Featured Research

from universities, journals, and other organizations

High levels of estradiol, progesterone during pregnancy associated with increased risk for HR-negative breast cancer

Date:
October 18, 2012
Source:
American Association for Cancer Research (AACR)
Summary:
Increased concentrations of the pregnancy hormones estradiol and progesterone were associated with an increased risk for hormone receptor-negative breast cancer diagnosed before age 50, according to the results of a nested case-control study.

Increased concentrations of the pregnancy hormones estradiol and progesterone were associated with an increased risk for hormone receptor-negative breast cancer diagnosed before age 50, according to the results of a nested case-control study presented at the 11th Annual AACR International Conference on Frontiers in Cancer Prevention Research, held in Anaheim, Calif., Oct. 16-19, 2012.

Annekatrin Lukanova, M.D., Ph.D., associate professor at the German Cancer Research Center in Heidelberg, Germany, and colleagues examined the effects of hormonal exposure during early pregnancy and its possible association with risk for maternal breast cancer.

"Pregnancy influences maternal risk for breast cancer, but the association is complex and the biological mechanisms underlying the associations are unknown," Lukanova said. "Understanding the mechanisms underlying the protective effect of childbearing on cancer risk can form the basis for primary prevention of breast cancer."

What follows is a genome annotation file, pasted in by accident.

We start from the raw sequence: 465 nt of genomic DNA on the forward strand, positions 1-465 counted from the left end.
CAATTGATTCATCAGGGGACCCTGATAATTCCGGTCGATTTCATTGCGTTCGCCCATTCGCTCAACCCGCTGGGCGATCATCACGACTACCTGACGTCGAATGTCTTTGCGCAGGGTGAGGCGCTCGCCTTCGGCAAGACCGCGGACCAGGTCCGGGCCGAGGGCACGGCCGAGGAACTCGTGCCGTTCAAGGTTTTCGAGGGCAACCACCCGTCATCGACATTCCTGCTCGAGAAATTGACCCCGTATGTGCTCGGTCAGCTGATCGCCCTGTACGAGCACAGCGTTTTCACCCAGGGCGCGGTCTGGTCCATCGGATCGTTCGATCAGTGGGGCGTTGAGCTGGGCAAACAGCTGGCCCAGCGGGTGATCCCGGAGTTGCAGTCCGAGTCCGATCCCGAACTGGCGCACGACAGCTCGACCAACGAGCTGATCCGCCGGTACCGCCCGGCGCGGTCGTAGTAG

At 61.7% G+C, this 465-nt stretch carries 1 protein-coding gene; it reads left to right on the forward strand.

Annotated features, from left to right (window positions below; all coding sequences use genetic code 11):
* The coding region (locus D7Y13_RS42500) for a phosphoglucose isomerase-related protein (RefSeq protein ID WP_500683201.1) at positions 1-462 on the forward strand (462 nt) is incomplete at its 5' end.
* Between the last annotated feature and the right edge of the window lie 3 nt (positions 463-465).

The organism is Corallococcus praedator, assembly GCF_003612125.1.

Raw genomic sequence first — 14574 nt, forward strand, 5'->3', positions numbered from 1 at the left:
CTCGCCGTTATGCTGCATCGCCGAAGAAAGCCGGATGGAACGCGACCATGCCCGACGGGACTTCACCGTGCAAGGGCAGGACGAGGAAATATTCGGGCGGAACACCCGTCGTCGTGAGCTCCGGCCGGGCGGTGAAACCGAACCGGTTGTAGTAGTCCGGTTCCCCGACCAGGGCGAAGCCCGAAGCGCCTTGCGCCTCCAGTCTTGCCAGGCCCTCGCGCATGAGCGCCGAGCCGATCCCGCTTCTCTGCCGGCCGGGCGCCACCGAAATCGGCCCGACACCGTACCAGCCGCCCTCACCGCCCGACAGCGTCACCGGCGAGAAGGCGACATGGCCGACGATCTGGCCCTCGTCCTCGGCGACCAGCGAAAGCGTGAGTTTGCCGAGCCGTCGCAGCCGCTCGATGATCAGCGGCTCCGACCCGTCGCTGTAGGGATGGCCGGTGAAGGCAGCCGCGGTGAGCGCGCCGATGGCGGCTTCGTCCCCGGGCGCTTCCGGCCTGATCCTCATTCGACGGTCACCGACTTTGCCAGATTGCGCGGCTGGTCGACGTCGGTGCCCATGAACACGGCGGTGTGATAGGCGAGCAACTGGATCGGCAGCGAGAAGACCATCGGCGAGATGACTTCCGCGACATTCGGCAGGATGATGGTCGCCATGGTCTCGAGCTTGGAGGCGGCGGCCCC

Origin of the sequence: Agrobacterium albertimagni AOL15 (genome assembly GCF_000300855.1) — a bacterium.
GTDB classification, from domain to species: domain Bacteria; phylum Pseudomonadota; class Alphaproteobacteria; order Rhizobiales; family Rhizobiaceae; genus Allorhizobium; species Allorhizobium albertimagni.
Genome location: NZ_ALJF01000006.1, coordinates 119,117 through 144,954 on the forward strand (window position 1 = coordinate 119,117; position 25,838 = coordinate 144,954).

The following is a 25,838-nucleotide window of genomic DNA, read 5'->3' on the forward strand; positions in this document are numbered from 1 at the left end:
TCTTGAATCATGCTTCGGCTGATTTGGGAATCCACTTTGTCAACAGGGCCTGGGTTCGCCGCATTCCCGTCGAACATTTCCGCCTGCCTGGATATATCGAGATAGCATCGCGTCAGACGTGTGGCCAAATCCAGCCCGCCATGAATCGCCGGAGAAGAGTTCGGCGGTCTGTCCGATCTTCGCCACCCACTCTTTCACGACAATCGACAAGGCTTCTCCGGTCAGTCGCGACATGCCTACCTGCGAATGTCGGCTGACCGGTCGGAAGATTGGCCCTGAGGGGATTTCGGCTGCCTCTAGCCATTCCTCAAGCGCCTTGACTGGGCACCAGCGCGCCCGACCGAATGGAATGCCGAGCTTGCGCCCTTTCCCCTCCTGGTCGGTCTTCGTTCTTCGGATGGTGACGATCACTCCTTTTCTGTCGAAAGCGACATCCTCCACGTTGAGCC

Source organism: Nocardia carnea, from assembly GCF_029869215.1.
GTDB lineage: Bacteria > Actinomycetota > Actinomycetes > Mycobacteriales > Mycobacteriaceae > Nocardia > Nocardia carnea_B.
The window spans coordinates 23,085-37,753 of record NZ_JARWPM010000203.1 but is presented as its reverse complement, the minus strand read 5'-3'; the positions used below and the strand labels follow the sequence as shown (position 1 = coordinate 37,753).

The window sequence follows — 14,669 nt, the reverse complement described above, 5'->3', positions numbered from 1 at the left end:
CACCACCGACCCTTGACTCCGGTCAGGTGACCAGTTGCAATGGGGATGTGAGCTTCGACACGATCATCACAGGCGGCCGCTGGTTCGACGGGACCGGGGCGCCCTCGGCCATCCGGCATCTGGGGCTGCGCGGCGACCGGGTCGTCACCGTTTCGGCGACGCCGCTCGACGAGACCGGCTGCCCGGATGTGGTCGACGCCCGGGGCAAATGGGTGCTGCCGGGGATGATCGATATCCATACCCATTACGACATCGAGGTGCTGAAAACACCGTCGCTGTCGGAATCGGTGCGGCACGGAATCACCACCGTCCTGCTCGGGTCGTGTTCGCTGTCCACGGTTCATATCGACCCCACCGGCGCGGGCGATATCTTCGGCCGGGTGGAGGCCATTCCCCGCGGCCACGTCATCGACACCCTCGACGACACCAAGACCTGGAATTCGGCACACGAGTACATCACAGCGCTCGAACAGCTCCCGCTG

Lukanova and colleagues used the Northern Sweden Maternity cohort to conduct a nested case-control study of 417 controls and 223 women who had donated blood samples during their first trimester of pregnancy and were later diagnosed with breast cancer. About three quarters of the breast cancer cases were hormone receptor (HR)-positive.

The researchers examined two groups of hormones: The first group included estradiol, estrone and progesterone, the concentrations of which increase substantially with pregnancy progression. The second group included testosterone and insulin growth factor-1 (IGF-1). During early pregnancy, concentrations of testosterone and IGF-1 are largely similar to prepregnancy concentrations.